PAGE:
myles brand painting

Of course, the post that caught our eye initially was written this week and called “Maybe Two is More Than Twice As Good As One,” and the central thesis to Brand’s argument is that there is a media-driven hysteria that significantly overblows the negative impact that one-and-dones have on college basketball.  Brand writes:

Other than all the articles written, it [one-and-dones] has little impact on the college game.  “But wait,” shout the naysayers, “What about the fact that the rule guarantees there will be basketball players — student-athletes — who have no intention of being students and even stop going to classes their second semester? And what about the fact that some may cheat to become eligible for their required one year?”  The problem with the majority of the media reports is that they focus on the same two or three examples and fail to point out that the number of one-and-doners is no more than a handful in any one year.

Brand, in aggregate terms, is right about this part.  We showed in our analysis of one-and-dones last week that there have been 24 total such players in the three year history of the rule, or, roughly eight per year, which accounts for <0.1% of D1 players in a given season.  Of the 24, only two players – USC’s OJ Mayo and Memphis’ Derrick Rose – have been involved in ex post facto allegations of impropriety (roughly 8% of those).  (Note: the class of 2009 with John Wall, Lance Stephenson, Renardo Sidney and others could significantly increase these numbers).  Eight percent of a sample of 0.1% of D1 players is a very small number indeed, and from Brand’s perspective as president of the entire shebang, seemingly insignificant.

The problem is that, from a casual college basketball fan’s perspective, those 24 players are significant.  And for a fan of a particular school that has lost multiple star players in three seasons to the one-and-done rule – schools such as Ohio St. (3), UCLA (2), Georgia Tech (2), Memphis (2), or USC (2) – those players are very significant.   Not to mention fans who are fatigued from watching star players pass through campus for one unfulfilling season before shuffling off to the NBA – keep in mind that of the nineteen one-and-dones, only Rose, Kevin Love and the OSU trio of Greg Oden, Mike Conley and Daequan Cook have played in a Final Four and none has won a championship (Melo, of course, came to Syracuse prior to the NBA rule).  As a result of this rule, college basketball is robbed of its top young players every single year, often before they can make a national splash, and that fact alone makes it increasingly difficult for casual fans to stay tuned in on a year-to-year basis.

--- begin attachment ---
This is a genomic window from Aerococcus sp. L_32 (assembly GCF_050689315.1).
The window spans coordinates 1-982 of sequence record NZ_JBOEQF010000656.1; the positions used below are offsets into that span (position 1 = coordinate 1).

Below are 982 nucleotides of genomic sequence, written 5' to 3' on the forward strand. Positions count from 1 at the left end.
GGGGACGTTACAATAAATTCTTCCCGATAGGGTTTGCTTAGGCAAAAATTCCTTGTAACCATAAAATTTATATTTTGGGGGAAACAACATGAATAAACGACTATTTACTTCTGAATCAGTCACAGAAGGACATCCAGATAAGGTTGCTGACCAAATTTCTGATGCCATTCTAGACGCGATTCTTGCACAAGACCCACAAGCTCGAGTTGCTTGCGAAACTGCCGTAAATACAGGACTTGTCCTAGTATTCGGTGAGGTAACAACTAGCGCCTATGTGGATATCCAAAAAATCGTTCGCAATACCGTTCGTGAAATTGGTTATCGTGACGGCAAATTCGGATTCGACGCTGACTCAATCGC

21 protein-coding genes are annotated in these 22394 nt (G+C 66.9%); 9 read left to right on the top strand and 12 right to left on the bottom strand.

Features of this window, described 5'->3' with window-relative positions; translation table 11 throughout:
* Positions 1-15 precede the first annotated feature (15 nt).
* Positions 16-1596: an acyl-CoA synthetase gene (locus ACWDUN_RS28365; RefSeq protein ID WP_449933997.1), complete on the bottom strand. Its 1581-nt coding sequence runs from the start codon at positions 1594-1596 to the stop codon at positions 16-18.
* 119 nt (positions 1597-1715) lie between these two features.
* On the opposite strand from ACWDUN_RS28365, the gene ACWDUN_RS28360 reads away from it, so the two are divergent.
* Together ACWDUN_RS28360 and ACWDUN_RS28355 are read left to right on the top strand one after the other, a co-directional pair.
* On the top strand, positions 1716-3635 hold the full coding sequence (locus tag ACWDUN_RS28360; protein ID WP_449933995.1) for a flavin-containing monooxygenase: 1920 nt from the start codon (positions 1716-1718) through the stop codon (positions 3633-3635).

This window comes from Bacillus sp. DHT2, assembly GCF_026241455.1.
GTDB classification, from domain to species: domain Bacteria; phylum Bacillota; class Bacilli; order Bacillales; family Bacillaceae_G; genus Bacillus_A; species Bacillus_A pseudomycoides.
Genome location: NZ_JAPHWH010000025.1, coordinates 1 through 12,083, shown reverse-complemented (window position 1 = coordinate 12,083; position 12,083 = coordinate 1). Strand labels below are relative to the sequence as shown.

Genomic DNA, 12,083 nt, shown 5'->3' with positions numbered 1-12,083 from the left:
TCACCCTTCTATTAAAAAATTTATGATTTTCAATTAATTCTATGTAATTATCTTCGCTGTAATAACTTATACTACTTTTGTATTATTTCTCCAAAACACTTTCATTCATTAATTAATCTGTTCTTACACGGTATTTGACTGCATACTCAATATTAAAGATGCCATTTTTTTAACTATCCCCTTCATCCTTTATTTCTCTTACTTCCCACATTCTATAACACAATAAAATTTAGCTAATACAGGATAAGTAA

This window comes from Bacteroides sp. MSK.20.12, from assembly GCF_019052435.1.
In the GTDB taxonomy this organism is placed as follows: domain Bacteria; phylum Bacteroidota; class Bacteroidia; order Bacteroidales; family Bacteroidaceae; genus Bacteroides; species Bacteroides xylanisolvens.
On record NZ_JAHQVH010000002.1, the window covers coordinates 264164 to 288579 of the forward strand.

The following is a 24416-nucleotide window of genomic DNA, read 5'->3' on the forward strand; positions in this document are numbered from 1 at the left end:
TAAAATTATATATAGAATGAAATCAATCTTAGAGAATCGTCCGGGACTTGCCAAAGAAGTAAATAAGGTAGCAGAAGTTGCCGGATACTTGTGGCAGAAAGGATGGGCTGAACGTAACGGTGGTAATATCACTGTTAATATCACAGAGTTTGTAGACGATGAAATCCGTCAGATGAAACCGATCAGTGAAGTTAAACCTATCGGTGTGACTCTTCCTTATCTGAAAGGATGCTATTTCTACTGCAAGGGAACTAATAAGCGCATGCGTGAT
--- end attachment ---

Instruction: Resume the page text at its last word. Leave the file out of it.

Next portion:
Teaming Up Basketball

While we generally take issue with the relative impact of the one-and-done rule according to Brand (it’s a big deal!), we completely agree with his suggested solution: just add another year to the NBA requirement.  We’re as much a right-to-work person as anybody, and by no means do we want to suggest that this is the ‘right’ thing from the perspective of the athletes; however, if the NBA is going to continue to insist on a rule for its own selfish reasons of improved scouting, minimizing competitive risk, and providing players a less stressful opportunity to grow, then a two-year requirement is the proper compromise.  By staying in college for two seasons, Brand mentions that the marketability of stars would increase substantially and it certainly would get more players further along the path toward graduation (4+ semesters vs. 1+), and we completely agree with his assessment.

The word we’ve heard for some time now is that NBA Commish David Stern wanted a two-year requirement during the last collective bargaining negotiations, but he backed off in order to get some other things on his wish list.  With a rough economy taking a bite of the entertainment dollar in NBA cities across the land, Stern may be in good position to push through the two-year rule when the next bargaining session begins in 2011.  And who knows, with Myles Brand lobbying/blogging into his ear, college hoops may just end up better for this in the long run.

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Coach K Trying to Raise His Appeal to The 13-25 Year-Old Demographic